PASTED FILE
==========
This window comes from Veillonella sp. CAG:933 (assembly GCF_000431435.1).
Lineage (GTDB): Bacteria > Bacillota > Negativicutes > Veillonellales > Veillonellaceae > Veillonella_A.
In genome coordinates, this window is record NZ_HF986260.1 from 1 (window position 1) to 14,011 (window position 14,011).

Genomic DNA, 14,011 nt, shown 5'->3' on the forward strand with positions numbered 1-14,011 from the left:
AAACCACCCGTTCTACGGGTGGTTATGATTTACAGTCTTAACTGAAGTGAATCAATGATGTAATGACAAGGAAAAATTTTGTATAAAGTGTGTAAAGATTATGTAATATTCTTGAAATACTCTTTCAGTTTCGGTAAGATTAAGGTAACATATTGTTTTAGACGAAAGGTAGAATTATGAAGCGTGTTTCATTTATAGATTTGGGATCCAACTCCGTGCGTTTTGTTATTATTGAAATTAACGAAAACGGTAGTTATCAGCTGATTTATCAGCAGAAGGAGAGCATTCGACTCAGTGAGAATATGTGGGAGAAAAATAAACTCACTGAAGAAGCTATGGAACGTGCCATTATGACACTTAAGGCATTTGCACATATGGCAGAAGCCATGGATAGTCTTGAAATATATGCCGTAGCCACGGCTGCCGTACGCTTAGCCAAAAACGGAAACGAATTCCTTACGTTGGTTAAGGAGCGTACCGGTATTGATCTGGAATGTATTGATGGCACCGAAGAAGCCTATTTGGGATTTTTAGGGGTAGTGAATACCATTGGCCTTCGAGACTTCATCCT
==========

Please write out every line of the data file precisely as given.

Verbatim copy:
This window comes from Veillonella sp. CAG:933 (assembly GCF_000431435.1).
Lineage (GTDB): Bacteria > Bacillota > Negativicutes > Veillonellales > Veillonellaceae > Veillonella_A.
In genome coordinates, this window is record NZ_HF986260.1 from 1 (window position 1) to 14,011 (window position 14,011).

Genomic DNA, 14,011 nt, shown 5'->3' on the forward strand with positions numbered 1-14,011 from the left:
AAACCACCCGTTCTACGGGTGGTTATGATTTACAGTCTTAACTGAAGTGAATCAATGATGTAATGACAAGGAAAAATTTTGTATAAAGTGTGTAAAGATTATGTAATATTCTTGAAATACTCTTTCAGTTTCGGTAAGATTAAGGTAACATATTGTTTTAGACGAAAGGTAGAATTATGAAGCGTGTTTCATTTATAGATTTGGGATCCAACTCCGTGCGTTTTGTTATTATTGAAATTAACGAAAACGGTAGTTATCAGCTGATTTATCAGCAGAAGGAGAGCATTCGACTCAGTGAGAATATGTGGGAGAAAAATAAACTCACTGAAGAAGCTATGGAACGTGCCATTATGACACTTAAGGCATTTGCACATATGGCAGAAGCCATGGATAGTCTTGAAATATATGCCGTAGCCACGGCTGCCGTACGCTTAGCCAAAAACGGAAACGAATTCCTTACGTTGGTTAAGGAGCGTACCGGTATTGATCTGGAATGTATTGATGGCACCGAAGAAGCCTATTTGGGATTTTTAGGGGTAGTGAATACCATTGGCCTTCGAGACTTCATCCT